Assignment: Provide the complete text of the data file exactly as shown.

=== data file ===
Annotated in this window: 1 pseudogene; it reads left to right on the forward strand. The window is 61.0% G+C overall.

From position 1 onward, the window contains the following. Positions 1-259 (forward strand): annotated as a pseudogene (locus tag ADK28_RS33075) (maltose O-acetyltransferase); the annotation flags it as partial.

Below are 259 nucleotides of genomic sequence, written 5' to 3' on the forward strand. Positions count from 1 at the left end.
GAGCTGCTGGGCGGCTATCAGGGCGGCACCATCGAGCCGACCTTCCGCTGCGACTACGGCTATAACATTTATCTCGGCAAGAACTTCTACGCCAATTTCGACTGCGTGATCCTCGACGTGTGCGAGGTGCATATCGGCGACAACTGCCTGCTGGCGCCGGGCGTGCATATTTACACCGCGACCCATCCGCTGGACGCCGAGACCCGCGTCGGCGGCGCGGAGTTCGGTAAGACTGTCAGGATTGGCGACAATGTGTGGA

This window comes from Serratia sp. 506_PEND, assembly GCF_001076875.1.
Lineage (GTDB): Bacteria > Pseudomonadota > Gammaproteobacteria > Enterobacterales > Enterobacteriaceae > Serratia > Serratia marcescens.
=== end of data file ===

Annotated in this window: 1 pseudogene; it reads left to right on the forward strand. The window is 61.0% G+C overall.

From position 1 onward, the window contains the following. Positions 1-259 (forward strand): annotated as a pseudogene (locus tag ADK28_RS33075) (maltose O-acetyltransferase); the annotation flags it as partial.

Below are 259 nucleotides of genomic sequence, written 5' to 3' on the forward strand. Positions count from 1 at the left end.
GAGCTGCTGGGCGGCTATCAGGGCGGCACCATCGAGCCGACCTTCCGCTGCGACTACGGCTATAACATTTATCTCGGCAAGAACTTCTACGCCAATTTCGACTGCGTGATCCTCGACGTGTGCGAGGTGCATATCGGCGACAACTGCCTGCTGGCGCCGGGCGTGCATATTTACACCGCGACCCATCCGCTGGACGCCGAGACCCGCGTCGGCGGCGCGGAGTTCGGTAAGACTGTCAGGATTGGCGACAATGTGTGGA

This window comes from Serratia sp. 506_PEND, assembly GCF_001076875.1.
Lineage (GTDB): Bacteria > Pseudomonadota > Gammaproteobacteria > Enterobacterales > Enterobacteriaceae > Serratia > Serratia marcescens.